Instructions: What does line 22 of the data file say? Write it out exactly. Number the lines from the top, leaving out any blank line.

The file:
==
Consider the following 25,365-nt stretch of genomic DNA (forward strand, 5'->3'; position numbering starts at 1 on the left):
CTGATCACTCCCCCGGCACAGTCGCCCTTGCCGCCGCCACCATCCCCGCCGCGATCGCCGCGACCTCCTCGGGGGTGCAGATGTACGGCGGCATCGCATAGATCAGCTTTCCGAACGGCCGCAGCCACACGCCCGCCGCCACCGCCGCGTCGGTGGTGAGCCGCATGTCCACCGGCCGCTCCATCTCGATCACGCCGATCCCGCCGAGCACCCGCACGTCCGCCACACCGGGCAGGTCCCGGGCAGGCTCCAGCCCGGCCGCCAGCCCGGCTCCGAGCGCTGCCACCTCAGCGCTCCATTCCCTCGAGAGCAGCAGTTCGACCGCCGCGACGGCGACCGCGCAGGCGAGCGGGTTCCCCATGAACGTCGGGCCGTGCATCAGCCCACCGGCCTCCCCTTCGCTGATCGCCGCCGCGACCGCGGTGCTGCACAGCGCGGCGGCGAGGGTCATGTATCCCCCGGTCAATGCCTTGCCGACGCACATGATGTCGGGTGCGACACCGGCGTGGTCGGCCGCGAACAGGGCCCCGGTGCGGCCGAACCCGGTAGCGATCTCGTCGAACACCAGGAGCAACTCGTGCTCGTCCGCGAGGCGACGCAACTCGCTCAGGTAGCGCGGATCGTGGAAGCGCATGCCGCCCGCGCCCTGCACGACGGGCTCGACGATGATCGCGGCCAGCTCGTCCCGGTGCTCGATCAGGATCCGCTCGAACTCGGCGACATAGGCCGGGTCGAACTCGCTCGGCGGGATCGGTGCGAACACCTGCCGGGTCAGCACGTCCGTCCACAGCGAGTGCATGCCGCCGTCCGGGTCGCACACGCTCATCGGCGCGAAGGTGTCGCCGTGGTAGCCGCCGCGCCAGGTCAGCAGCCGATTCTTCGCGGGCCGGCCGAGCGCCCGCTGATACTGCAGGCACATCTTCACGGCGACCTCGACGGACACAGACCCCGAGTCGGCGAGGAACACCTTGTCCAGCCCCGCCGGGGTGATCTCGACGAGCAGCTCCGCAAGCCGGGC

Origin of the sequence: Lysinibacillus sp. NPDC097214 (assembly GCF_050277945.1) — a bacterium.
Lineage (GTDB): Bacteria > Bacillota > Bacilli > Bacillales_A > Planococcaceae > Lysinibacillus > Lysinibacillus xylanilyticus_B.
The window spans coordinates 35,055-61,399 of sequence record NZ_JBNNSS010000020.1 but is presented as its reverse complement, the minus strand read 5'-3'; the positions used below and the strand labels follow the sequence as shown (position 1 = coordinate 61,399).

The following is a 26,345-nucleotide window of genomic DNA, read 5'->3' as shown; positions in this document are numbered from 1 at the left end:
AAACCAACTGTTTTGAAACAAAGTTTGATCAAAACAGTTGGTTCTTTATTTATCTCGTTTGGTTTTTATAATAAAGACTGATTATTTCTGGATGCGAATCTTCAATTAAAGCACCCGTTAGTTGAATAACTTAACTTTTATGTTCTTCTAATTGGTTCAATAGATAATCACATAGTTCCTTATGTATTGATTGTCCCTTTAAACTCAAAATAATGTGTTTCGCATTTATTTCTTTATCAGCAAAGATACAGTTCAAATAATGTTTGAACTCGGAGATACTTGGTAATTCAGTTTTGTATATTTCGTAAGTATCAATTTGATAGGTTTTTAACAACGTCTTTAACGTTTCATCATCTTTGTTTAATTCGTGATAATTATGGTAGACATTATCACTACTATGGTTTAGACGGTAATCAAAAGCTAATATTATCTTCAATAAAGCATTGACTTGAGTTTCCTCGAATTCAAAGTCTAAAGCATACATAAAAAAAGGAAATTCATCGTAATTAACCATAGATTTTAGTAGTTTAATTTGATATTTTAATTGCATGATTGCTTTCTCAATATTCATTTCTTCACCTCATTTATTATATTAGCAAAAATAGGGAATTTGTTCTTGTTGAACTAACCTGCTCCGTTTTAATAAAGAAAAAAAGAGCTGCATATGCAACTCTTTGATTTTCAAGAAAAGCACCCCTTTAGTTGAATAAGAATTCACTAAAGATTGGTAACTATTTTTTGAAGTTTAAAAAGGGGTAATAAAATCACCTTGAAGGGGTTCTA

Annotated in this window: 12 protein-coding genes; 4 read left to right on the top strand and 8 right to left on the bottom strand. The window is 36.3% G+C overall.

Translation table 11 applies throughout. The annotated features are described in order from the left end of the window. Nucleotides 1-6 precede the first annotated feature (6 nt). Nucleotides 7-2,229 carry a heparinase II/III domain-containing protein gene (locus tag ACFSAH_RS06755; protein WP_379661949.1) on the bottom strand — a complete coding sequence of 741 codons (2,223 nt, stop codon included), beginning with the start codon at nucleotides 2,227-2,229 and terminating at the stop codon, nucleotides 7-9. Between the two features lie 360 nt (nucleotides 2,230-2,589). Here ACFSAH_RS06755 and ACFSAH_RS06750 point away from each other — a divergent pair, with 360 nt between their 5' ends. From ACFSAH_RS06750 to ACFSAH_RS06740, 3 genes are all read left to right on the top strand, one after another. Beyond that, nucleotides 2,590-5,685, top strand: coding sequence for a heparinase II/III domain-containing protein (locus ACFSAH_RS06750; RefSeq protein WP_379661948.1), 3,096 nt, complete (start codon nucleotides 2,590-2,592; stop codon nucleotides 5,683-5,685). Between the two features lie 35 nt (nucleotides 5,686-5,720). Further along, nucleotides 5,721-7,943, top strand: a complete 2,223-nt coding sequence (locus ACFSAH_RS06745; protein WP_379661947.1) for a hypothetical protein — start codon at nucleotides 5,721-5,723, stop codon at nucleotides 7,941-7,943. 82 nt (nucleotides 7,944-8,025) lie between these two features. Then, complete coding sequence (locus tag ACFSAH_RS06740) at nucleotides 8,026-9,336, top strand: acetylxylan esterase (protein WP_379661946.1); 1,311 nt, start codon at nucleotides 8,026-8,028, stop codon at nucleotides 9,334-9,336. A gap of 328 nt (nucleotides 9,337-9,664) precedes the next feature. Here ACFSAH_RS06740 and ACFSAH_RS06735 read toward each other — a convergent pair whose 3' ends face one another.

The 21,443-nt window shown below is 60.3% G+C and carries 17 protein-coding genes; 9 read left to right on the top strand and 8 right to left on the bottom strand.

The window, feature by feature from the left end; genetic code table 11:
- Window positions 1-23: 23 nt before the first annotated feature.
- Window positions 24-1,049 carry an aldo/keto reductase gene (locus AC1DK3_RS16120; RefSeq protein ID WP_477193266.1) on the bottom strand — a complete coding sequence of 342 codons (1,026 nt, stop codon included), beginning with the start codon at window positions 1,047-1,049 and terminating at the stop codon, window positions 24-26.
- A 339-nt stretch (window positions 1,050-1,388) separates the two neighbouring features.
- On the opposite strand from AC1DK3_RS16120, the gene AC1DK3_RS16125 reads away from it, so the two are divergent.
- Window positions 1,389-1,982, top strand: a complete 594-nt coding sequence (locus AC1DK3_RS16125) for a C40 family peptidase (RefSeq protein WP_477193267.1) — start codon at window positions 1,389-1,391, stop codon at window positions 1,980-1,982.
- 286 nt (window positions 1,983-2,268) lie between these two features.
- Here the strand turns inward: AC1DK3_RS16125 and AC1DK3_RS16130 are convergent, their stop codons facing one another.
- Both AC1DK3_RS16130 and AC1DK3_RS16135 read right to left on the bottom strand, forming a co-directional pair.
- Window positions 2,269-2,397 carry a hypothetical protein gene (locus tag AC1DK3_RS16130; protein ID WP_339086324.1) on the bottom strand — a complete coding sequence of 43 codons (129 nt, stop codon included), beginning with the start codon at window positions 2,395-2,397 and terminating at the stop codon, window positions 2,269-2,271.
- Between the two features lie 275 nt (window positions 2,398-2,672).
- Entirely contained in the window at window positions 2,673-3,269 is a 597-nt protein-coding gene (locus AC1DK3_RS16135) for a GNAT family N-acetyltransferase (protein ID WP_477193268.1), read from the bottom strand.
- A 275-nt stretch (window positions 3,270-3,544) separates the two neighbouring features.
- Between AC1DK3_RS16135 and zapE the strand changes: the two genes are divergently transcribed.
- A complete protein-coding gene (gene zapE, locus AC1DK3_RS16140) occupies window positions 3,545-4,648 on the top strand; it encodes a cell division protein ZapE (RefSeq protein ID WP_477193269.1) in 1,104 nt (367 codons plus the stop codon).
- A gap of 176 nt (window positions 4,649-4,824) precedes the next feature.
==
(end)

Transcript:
- Entirely contained in the window at window positions 2,673-3,269 is a 597-nt protein-coding gene (locus AC1DK3_RS16135) for a GNAT family N-acetyltransferase (protein ID WP_477193268.1), read from the bottom strand.